Santa Stories: The Greatest Gift

by M.C. Antil on December 6, 2018

The following is yet one more in a treasure trove of stories based on a lifetime of Santa Claus calls to kids at Christmas.

Just over a decade ago, I opened a Christmas Eve email from a woman in what I’d soon learn was a rough-and-tumble section of Baltimore. She told me she’d recently adopted a 12-year old boy named DaQuan, the youngest of seven in the Bronx whose crack-addict mother (the woman’s sister) had been found dead earlier that year in a needle-strewn, rat-infested alleyway.

The woman turned out to be a first-time mother who described DaQuan in detail; he never knew his father; he’d been separated from his brothers and sisters as a result of his and their adoptions; and his history of intense and wildly fluctuating behavioral issues included one recent incident in which he’d beaten up his young cousin so badly the boy had to be hospitalized.

The woman also said that, although she had a fulltime job, she could not afford any presents for DaQuan. As a result, she tried to explain his not getting any presents that Christmas by telling him there were so many boys and girls in the world that Santa had decided to stop visiting children once they reached the age of 12.

It was around 7 PM that Christmas Eve. As I dialed the number the woman provided me, I did so expecting the very worst from the call (and, I suppose, even worse still). I’d had plenty of experience with 12 year old kids in my three decades as a telephone Santa. As a general rule, I’ve learned 10 year olds are more skeptical about Santa than nine year olds. And 11 year olds are much more skeptical than 10 year olds, and so on, and so forth.

So by the time a child turns 12, relatively few are all-in on the notion of Santa Claus. To the contrary, most act bored and play the cool card to a, frankly, nagging, if not downright annoying degree.

I, therefore, figured this kid from the lower Bronx – given his combination of age and (especially) background – would be a mix of tough-guy cool and forged-on-the-street, cynical, WTF attitude. And I had little doubt that, at least on my end, the next few minutes would end up being the Christmas Eve equivalent of a root canal.

For that reason, when a tiny voice answered, I was taken aback.  Yet I quickly caught myself. With a jolly laugh I asked to speak to DaQuan. “This is DaQuan,” said the frail voice, sounding more like it belonged to a child of six than a street-wise kid on the verge of teendom.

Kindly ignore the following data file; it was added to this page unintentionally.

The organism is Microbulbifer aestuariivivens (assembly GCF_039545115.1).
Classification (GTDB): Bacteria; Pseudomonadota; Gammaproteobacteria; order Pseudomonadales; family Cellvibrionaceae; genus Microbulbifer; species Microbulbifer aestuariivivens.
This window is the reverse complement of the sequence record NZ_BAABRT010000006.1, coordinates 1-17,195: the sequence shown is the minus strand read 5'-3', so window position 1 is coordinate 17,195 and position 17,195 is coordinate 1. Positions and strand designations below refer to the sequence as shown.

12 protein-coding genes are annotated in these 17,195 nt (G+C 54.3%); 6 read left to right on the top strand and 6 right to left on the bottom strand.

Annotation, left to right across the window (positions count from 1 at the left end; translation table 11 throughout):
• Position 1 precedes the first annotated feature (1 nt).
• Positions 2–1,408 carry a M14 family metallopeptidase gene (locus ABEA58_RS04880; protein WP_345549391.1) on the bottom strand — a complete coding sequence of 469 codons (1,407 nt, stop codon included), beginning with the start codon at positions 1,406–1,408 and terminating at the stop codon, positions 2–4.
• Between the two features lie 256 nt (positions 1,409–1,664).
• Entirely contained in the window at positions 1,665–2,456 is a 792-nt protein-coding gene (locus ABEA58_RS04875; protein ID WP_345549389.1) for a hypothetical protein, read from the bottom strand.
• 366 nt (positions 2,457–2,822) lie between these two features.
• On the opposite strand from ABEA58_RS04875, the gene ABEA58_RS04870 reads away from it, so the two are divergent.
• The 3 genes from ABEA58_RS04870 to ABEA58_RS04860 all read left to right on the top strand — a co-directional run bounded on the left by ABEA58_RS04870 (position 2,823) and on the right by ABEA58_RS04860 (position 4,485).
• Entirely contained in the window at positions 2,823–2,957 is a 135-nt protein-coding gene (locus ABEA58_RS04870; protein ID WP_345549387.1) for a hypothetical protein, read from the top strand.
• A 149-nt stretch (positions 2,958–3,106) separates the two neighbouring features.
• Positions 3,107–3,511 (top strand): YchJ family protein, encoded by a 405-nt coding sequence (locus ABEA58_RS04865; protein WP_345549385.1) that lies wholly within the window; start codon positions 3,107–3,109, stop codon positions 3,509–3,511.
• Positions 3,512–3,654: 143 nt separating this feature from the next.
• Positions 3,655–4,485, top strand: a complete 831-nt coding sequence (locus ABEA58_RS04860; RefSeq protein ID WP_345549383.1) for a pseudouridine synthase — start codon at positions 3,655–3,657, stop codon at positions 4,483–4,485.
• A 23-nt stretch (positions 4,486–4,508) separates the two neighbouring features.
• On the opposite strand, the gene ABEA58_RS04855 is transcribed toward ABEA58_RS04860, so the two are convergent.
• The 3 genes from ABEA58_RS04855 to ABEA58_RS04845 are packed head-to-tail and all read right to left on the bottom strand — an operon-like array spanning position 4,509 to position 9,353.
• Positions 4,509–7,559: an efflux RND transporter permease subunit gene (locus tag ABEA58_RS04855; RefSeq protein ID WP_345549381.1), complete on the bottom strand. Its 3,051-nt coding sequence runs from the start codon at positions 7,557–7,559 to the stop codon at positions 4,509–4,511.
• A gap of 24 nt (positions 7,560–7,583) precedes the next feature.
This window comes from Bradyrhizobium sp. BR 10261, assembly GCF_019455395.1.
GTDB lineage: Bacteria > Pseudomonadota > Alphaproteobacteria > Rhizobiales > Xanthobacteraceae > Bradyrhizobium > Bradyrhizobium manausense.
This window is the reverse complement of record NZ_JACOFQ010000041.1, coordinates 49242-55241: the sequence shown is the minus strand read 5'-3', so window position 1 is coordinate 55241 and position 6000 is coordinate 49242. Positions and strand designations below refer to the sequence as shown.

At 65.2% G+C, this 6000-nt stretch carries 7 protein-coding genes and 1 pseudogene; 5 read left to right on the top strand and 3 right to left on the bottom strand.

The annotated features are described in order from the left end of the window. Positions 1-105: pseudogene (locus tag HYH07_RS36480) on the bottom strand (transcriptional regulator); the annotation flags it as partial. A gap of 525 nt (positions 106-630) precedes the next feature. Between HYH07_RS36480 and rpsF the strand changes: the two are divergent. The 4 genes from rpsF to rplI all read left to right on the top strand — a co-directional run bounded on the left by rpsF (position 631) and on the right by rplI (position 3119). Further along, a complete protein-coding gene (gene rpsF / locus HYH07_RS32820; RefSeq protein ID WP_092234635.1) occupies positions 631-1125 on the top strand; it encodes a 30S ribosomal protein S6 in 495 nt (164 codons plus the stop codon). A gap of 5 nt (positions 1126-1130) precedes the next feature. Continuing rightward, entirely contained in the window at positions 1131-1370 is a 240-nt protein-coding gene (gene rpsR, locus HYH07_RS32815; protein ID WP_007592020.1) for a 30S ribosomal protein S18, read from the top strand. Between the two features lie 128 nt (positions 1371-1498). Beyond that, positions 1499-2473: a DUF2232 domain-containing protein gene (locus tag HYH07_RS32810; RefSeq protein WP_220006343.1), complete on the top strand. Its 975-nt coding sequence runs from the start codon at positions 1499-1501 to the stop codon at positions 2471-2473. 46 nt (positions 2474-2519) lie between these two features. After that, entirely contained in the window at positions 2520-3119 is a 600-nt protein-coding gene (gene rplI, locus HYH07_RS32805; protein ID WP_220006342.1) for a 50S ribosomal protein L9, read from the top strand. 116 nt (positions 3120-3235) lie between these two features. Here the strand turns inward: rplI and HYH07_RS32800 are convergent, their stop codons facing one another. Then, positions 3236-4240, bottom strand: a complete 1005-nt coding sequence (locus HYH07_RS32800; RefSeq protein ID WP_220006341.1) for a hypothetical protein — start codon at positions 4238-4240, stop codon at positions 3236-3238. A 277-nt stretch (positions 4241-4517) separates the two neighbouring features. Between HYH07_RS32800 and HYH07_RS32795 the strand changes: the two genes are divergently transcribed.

“DaQuan!” I bellowed in my best Santa baritone, “Merry Christmas! How are you, buddy?”

“Not very good, Santa. I’ve had a really, really bad year,” he answered apologetically. “And you don’t have to tell me. I know why you’re calling; I’m on the naughty list. I know it. You don’t have to say it. And I’m so, so sorry.”

DaQuan then paused and added: “You know, Santa, I just don’t know why I do the things I do. Sometimes I just can’t help myself.”

I’d had a measure of experience with crack babies from coaching Little League on the Near West Side of Chicago, a sprawl of ghetto as poverty-and-drug riddled as just about any in America. And if there was one symptom constant to all children of crackhead mothers, the young man captured it perfectly.

I was about to say something, when DaQuan continued, his voice growing noticeably more intimate and almost confessional. “And Santa? I know you don’t visit boys and girls older than 11 anymore, ‘cause my new mommy told me there’s too many kids in the world these days. But I just want you to know…I still believe in you.”

A lump caught in my throat and I found it hard to speak without my voice betraying the emotions now sloshing over the rim of my heart. “Oh, I know you do, DaQuan,” I said. “I really do. And I want you to know…I believe in you too.”

At that moment, I found myself incredulous that this woman, who clearly had enough empathy to adopt this boy, not to mention enough extra scratch to pay for a Christmas Eve call, couldn’t find it in her budget to buy him something – anything – to let him know that Santa remembered him. “Buy the kid a Nerf football, for God’s sake,” I thought to myself, even as I tried to keep a smile pinned to my voice.

Then, as DaQuan and I continued to talk, I happened to look at the bottom of the form the woman filled out. She’d written in the very last line that DaQuan loved watching the Weather Channel, especially shows about giant storms and violent weather. An idea came to me: “DaQuan,” I said. “I hear there’s a huge snow storm brewing over Baltimore, and I’m afraid I’m not going to be able to get through.”

I continued: “There are a lot of boys and girls up and down the East Coast – and I’ll bet some may even be your friends from school and your old neighborhood – who’ll be just crushed if Santa can’t make it to their house. Would you do me a huge favor? And you’re the only one I’d trust to do this. Would you please check it out on the Weather Channel and let me know what you find out?”